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Sick Building Syndrome – Questions To Answer!

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On many projects that I have worked on throughout the years, I have been asked to evaluate a building for “Sick Building Syndrome”.  Now, what is this syndrome? Is the building somehow sick? Not exactly. According to the EPA, sick building syndrome (or SBS) describes “situations in which building occupants experience acute health and comfort effects that appear to be linked to time spent in a building, but no specific illness or cause can be identified. The complaints may be localized in a particular room or zone, or may be widespread throughout the building.”1

During the site assessments, the clients will complain of one or more different symptoms such as fatigue, nausea, throat irritation, headaches, trouble breathing or a host of other issues.  SBS can take place in a workplace or residential property. For the sake of this blog, I will focus on residential properties. In the following paragraphs, I will show the types of questions that I ask the client to help me narrow down the source of the problem.    

Do the symptoms go away when you leave the house?  

This is a sure-fire sign of sick building syndrome.  The length of time it takes for the symptoms to lessen can vary.  Some of my clients reported that when they took an extended weekend getaway or a long vacation, the symptoms would go away.  Other clients report that within an hour of leaving their home, they felt much better.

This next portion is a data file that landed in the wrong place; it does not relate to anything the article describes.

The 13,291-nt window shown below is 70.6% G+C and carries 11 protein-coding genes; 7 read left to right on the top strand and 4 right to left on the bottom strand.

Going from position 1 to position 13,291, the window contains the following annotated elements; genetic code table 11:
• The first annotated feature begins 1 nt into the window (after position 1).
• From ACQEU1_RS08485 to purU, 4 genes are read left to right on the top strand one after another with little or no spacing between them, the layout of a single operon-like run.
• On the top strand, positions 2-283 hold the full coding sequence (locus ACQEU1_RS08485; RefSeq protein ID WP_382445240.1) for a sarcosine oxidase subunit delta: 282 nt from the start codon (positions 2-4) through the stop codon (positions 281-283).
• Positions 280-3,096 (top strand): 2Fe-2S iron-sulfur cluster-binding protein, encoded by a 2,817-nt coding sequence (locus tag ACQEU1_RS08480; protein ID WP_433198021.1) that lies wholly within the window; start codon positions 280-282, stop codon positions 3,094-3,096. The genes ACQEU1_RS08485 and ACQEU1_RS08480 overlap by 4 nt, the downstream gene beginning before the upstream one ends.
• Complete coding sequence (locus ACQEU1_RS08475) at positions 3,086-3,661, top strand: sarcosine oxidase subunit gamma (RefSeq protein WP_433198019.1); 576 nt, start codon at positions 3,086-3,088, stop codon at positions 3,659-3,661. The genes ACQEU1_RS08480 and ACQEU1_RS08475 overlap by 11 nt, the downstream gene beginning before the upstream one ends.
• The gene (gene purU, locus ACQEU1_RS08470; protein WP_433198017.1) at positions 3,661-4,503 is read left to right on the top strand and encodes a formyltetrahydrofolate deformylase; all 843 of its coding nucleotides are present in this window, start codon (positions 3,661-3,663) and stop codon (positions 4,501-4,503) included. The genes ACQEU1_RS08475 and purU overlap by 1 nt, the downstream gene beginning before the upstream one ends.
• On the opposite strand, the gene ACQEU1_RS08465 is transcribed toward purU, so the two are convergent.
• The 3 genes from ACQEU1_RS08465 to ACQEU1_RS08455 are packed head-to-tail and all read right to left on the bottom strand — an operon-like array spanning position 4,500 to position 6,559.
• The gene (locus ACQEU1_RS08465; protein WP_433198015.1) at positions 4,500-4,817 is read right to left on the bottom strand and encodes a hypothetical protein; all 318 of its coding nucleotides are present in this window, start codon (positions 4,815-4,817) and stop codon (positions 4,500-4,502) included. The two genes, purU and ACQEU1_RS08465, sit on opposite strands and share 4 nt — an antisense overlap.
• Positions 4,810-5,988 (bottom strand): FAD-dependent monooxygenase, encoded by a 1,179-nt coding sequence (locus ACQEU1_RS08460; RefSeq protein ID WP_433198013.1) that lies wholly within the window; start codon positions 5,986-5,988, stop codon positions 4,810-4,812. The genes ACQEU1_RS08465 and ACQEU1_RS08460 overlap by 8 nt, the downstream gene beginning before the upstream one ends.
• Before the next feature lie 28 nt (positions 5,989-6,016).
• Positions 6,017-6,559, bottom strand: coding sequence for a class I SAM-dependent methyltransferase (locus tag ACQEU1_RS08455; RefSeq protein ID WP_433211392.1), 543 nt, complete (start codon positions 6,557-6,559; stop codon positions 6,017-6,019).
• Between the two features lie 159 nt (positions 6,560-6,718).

How long have you been living in the home?

We have also had a number of clients report that they started feeling ill shortly after moving into their property.  Sometimes a client has been living in a property for a number of years and has felt perfectly fine until now. This could also be due to some concurrent illness or their immune system gradually deteriorating over time.   

But other times the symptoms can be associated with a specific change in the home.  This leads to the next question.

When did you first start feeling symptoms?

Another way of phrasing this could be “From the time everything was fine to the time that it wasn’t – what changed?”  This could involve extensive remodeling like a new kitchen or bathroom, painting, staining, caulking, etc. Perhaps the windows and/or roof were recently replaced which made the home more airtight.  Remodeling a home can involve a host of issues with volatile organic compounds (VOCs) that are off-gassing into the air and making people sick. If this is the case, a check of total volatile organic compounds levels can help determine if that is a possible cause of the symptoms.  

Are the symptoms worse in the morning or in the evening?

This question can also help in figuring out the source of the problem.  For instance, if a client’s symptoms appear to be worse in the morning, it could be an indication that the problem is in the bedroom where they are sleeping.  Going through an extensive examination and possible testing in this room can provide critical clues.